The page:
Nursing in Practice Autumn 2021 (issue 121) - Page 17

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The alcohol use disorders identification test ( AUDIT ) tool 3
The World Health Organization ’ s alcohol use disorders identification test ( AUDIT ) tool is the gold standard for screening for alcohol harm . A patient ’ s answers to the 10 questions , each scoring 0 to 4 , indicate the extent of their drinking , its impact on their day-to-day life , and the associated risk level . The following are examples of the questions .
Questions Scoring sysyem Your score 0 1 2 3 4
How often do you have a drink containing alcohol ?
Never
Monthly or less
2 to 4 times per month
2 to 3 times per week
4 times or more per week
How many units of alcohol do you drink on a typical day when you are drinking ?
0 to 2 3 to 4 5 to 6 7 to 9 10 or more
How often have you had six or more units if female , or eight or more if male , on a single occasion in the last year ?
Never
Less than monthly
Monthly
Weekly
Daily or
almost daily
How often during the last year have you found that you were not able to stop drinking once you had started ?
Never
Less than monthly
Monthly
Weekly
Daily or
almost daily
Scoring ( the scores are based on the full 10 questions and the 40 points available ): 0 to 7 indicates low risk 8 to 15 indicates increasing risk 16 to 19 indicates higher risk 20 or more indicates possible dependence If the score is 8 or above , give brief advice to reduce risk for alcohol harm . If the score is 20 or above , consider referral to specialist alcohol harm assessment .
GETTY consumption and advice on how to swap drinks to reduce unit intake is sufficient to bring about behaviour and lifestyle changes , explains Dr Margaret Orange , associate director for addictions governance at Cumbria , Northumberland , Tyne and Wear NHS Foundation Trust .
‘ Often , people don ’ t realise that alcohol is a problem until they are asked about their drinking ,’ she says . ‘ Explaining to someone that you ’ re asking how much and how often they drink as part of standard questioning about their health status is less stigmatising , too .’
Research shows screening and brief intervention like this can be effective in supporting people with addiction in primary care settings . 4
Where patients present with physical comorbidities or complex psychosocial problems , these should be considered as part of the initial screening and assessment . It ’ s important to make patients aware of the manifold physical damage that can be caused by alcohol misuse , but that advice sometimes lacks impact .
‘ Unless the patient has come in with a physical health problem , messages about physical harm can be meaningless because they think it ’ s a bit ethereal – that those harms won ’ t happen to them for years ,’ Dr Orange adds .
Nurses must therefore tailor their advice by tapping into what ’ s important to each individual . For example , if a patient relies on driving for a living , reminding them they risk losing their license if they are caught under the influence could be the prompt they need to cut down .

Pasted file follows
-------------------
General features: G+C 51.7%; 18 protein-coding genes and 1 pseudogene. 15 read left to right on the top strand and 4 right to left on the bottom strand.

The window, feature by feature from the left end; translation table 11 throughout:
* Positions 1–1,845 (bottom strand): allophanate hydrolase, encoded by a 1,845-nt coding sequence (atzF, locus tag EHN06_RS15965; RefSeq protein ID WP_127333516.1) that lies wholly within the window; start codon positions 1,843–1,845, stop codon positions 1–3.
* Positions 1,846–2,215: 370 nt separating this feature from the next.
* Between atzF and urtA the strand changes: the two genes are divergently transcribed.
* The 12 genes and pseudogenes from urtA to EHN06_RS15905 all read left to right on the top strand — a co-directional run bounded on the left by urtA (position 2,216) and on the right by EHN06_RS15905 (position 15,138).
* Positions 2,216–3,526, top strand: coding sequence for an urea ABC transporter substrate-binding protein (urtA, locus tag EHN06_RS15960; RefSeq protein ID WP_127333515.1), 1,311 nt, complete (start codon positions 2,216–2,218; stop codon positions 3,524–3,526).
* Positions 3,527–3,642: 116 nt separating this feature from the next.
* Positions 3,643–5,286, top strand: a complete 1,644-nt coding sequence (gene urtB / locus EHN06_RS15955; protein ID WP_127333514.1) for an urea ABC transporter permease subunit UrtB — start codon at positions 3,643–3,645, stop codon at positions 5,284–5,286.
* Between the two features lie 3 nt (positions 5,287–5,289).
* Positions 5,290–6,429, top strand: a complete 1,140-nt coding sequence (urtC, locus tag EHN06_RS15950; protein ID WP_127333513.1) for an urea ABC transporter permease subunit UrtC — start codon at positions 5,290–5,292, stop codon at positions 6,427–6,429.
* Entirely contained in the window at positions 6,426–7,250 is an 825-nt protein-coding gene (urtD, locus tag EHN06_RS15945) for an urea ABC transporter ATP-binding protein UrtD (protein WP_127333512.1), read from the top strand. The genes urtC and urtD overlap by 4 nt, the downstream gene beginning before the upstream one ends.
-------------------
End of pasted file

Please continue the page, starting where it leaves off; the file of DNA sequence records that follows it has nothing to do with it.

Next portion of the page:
Similarly , a young person who ’ s worried about their sexual health is more likely to respond to advice around relationships and sex , and the impact high-risk drinking can have on those aspects of their life , than to being told they risk developing a fatty liver in the future . ‘ It ’ s about finding that one thing to latch on to that would be most meaningful for that patient to make changes at that time ,’ Dr Orange says .
Funding has waned meaning specialist addiction services are no longer available from GP practices and the expertise has been lost
Referral to specialist services However , when it comes to more complex addictions , and addictions to substances other than alcohol , it ’ s less straightforward to manage patients in primary care .
Pamela Walters , clinical director at addiction charity The Forward Trust , explains that changes in the way addictions are managed , together with budget cuts , have hamstrung primary care addiction and substance-misuse services .
‘ Historically , primary care services used to offer sharedcare models for patients with substance-misuse needs . This meant patients could be shared between specialist services and primary care ,’ she says . ‘ As funding for addictions services waned , specialist services are unfortunately no longer available from GP practices , and the expertise of addictions management was lost from swathes of primary care settings . There are still some practices with an interest in addiction , but far fewer now funding has been taken away .’
Processes that would help primary care are also lacking . For example , no standardised tool exists to screen for opiate harm . While it is possible to offer some brief advice and signpost a patient to local support services , an immediate referral to specialist care is usually recommended , according to Dr Orange .
‘ There is good evidence that you can bring someone off opiates very quickly with substitute prescribing , but most primary care settings do not have the expertise to manage opiate addiction .’
NICE guidelines recommend methadone and buprenorphine as substitutes in the management of opioid dependence 5 , but say these should be given under supervision and as part of a programme of supportive care . ‘ A separate medical service covering prescribing , psychosocial support , bloodborne virus services and psychological support across most areas is provided by specialist drug and alcohol services ,’ Walters adds .
Autumn 2021 nursinginpractice . com